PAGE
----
‘National disgrace’ Business secretary slams P&O sackings ‘Against the law!’

P&O sackings ‘national disgrace’ says Jonathan Reynolds

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P&O Ferries made 800 redundancies and left their former employees without a job after sacking them on the spot last week. Transport Secretary Grant Shapps has also come under fire after it was revealed he knew the sackings were to be taking place the night before. Business Secretary Jonathan Reynolds voiced his opinion over the actions of P&O on Tuesday morning and firmly stated he believed the cruise company had broken the law and action needed to be taken.

BBC Breakfast host Dan Walker began: “It has been reported in the last 24 hours that some government ministers were aware that there were going to be moves made by P&O in terms of these sackings before they happened.

“What sort of key questions do you think, particularly the transport secretary Grant Shapps has to answer around that?”

Reynolds explained: “First of all, this is an absolute national disgrace everyone should reject what we have seen on P&O Ferries.

“Good businesses as well they don’t want to see behaviour like this if it’s true that they were replacing the existing crew on £1.80 an hour. How can we build the kind of economy we need on those levels of poverty wages.

“I was in parliament for the statement for the urgent questions, and yes, I was there when the Transport Secretary revealed that he did know the night before.

“I wonder what sort of questions were the government asking, it was clear when the memo was sent to the government this was something out of the ordinary.”

Reynolds continued: “Unfortunately, businesses often have to restructure, and I wouldn’t expect a cabinet member to be told about every case of that.

“But to be told yesterday that they did know in advance what was going on, first of all, they should have moved to stop that, and they can still move to stop that. 

“It is no good saying it will help people get jobs who have been sacked in this way, we cannot allow this to stand because this becomes the template of how these things are done in the UK from now on, and there is no future for good businesses.

“I still want to see the government make absolutely clear to P&O Ferries this is unacceptable behaviour, they will not be allowed to operate in this way.

“I think there is still a window for them to do that, I am so outraged the way this has been done, and I cannot allow and will not allow this kind of behaviour to become the norm in any kind of way.”

Reynolds slammed: “I still think that it is likely that they have broken the law and therefore the sanctions, the criminal sanctions should be very severe in following that up and the need for the government to prosecute that.”

Labour has called for the government to take “criminal action” against P&O Ferries, with Shadow Transport Secretary Louise Haigh saying immediate action must commence “for their flagrant breach of employment law”.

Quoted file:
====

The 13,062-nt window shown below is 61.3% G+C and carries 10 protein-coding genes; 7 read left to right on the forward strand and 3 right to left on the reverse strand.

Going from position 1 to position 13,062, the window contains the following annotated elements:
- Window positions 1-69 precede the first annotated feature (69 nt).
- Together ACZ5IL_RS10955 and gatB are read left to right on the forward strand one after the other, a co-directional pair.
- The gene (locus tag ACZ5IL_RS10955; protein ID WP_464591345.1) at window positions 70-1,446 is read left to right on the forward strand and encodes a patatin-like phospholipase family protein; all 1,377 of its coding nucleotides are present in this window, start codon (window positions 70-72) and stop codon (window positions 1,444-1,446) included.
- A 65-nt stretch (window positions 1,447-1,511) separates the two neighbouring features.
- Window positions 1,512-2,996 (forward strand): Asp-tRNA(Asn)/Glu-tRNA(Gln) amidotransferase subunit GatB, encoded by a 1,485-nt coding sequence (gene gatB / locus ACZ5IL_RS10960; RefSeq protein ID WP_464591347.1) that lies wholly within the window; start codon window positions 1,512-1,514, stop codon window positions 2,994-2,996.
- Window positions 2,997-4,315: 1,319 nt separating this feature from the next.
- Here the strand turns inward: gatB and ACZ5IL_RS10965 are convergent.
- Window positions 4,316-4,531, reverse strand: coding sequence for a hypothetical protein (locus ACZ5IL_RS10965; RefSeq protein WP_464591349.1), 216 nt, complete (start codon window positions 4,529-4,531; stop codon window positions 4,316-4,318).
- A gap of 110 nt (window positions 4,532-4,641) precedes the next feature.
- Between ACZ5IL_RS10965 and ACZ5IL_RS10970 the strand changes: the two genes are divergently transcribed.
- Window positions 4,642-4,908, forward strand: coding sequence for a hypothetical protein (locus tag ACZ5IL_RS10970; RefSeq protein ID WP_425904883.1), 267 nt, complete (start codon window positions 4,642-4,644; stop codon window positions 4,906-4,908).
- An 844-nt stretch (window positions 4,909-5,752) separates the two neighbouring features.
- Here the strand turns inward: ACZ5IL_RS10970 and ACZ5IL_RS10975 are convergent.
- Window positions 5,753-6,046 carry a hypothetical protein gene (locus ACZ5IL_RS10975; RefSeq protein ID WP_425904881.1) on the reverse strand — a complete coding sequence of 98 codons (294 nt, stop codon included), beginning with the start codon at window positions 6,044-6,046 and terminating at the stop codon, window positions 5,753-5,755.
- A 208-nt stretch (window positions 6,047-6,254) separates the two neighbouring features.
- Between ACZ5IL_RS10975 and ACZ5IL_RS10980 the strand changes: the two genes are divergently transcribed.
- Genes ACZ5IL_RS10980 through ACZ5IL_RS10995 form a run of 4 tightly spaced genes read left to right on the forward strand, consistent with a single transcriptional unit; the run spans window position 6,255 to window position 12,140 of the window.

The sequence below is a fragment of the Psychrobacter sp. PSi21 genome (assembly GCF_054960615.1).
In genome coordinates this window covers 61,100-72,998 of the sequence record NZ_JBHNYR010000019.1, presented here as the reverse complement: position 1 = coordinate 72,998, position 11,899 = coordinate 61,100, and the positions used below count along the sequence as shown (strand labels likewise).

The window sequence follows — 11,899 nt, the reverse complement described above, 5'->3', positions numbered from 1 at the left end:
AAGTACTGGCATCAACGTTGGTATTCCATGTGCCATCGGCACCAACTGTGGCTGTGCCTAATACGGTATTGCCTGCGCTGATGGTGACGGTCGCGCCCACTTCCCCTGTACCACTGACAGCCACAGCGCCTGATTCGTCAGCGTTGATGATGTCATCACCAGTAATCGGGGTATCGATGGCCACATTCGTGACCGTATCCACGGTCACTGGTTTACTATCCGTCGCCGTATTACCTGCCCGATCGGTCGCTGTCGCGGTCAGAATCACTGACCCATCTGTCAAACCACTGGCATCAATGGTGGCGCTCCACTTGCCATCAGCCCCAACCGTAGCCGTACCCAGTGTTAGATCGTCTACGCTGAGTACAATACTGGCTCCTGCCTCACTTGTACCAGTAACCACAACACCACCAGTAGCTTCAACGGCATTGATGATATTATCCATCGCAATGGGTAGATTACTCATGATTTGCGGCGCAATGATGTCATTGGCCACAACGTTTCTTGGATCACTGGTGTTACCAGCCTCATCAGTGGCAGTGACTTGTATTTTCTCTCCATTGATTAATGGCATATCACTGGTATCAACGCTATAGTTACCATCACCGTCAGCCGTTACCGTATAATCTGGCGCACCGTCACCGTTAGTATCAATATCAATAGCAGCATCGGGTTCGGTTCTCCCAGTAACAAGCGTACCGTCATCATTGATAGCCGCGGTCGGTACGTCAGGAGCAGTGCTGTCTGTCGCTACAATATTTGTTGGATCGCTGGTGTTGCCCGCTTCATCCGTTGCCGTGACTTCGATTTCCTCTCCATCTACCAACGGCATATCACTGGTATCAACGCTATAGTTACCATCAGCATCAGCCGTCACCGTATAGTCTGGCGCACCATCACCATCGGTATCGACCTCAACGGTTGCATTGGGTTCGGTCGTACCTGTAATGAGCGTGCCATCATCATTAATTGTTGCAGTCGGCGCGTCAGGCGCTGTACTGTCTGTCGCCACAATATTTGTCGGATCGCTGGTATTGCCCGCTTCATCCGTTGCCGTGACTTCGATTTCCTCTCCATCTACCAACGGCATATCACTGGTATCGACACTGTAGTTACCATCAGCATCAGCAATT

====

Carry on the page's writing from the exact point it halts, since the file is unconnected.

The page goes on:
During the urgent questions meeting with MPs, Shapps said: “The way that these 800 loyal and experienced workers were treated by P&O Ferries last week was shameful and utterly unacceptable.

“Of course, we understand the financial pressures that many businesses face right now and regretfully and sometimes redundancies are inescapable, but there is no excuse, no excuse for what we saw occur last Thursday.”

He said he first heard about their movements “at about 8:30pm in the evening” through communications within his private office which indicated “P&O would be making redundancies the next day”.

The Rail, Maritime and Transport (RMT) union, which represented many of the 800 staff fired without notice, has alleged the company hired to replace the sacked crew members are being paid the equivalent of just £1.81 an hour.

The minimum wage in the UK for people aged 23 and above is £8.91 per hour.

Questions have been circulating as to whether the sackings were unlawful, and according to employment lawyer Holly Cudbill if the P&O employees’ contracts are governed by UK law, they were unlawful.

“Simply dismissing 800 employees without going through the legal process is unlawful,” she said.

“P&O should have consulted with unions and staff about potential dismissals and notified the government that hundreds of jobs were at risk.

“It’s potentially an enormous breach, but they purport to be paying their way out of it.”

Under UK law, employers planning to make 20 or more staff redundant within any 90-day period must first consult staff and speak to trade union representatives.

In a statement released by P&O, they have admitted the redundancies came “without warning or prior conversation” and “that this has caused distress for [staff] and their families”.

It states the decision was taken “as a last resort and only after full consideration of all other options” because the company could not have survived otherwise.

BBC Breakfast airs everyday from 6am on BBC One.

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